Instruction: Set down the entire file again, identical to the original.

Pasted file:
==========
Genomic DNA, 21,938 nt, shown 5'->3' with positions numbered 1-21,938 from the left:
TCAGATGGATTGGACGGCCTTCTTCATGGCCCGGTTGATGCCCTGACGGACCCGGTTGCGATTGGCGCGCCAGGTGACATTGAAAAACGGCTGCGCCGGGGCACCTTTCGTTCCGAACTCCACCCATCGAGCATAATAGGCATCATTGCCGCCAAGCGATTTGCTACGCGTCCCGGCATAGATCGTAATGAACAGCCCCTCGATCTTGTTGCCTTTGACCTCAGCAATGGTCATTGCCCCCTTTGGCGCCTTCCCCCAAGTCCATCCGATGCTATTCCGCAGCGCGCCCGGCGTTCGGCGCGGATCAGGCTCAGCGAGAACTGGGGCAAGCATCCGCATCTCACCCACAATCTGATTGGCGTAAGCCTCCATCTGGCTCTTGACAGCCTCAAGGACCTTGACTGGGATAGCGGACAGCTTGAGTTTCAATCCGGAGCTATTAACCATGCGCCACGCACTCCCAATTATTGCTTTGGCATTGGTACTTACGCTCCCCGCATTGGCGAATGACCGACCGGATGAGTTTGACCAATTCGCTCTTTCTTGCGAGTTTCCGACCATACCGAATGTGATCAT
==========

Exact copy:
Genomic DNA, 21,938 nt, shown 5'->3' with positions numbered 1-21,938 from the left:
TCAGATGGATTGGACGGCCTTCTTCATGGCCCGGTTGATGCCCTGACGGACCCGGTTGCGATTGGCGCGCCAGGTGACATTGAAAAACGGCTGCGCCGGGGCACCTTTCGTTCCGAACTCCACCCATCGAGCATAATAGGCATCATTGCCGCCAAGCGATTTGCTACGCGTCCCGGCATAGATCGTAATGAACAGCCCCTCGATCTTGTTGCCTTTGACCTCAGCAATGGTCATTGCCCCCTTTGGCGCCTTCCCCCAAGTCCATCCGATGCTATTCCGCAGCGCGCCCGGCGTTCGGCGCGGATCAGGCTCAGCGAGAACTGGGGCAAGCATCCGCATCTCACCCACAATCTGATTGGCGTAAGCCTCCATCTGGCTCTTGACAGCCTCAAGGACCTTGACTGGGATAGCGGACAGCTTGAGTTTCAATCCGGAGCTATTAACCATGCGCCACGCACTCCCAATTATTGCTTTGGCATTGGTACTTACGCTCCCCGCATTGGCGAATGACCGACCGGATGAGTTTGACCAATTCGCTCTTTCTTGCGAGTTTCCGACCATACCGAATGTGATCAT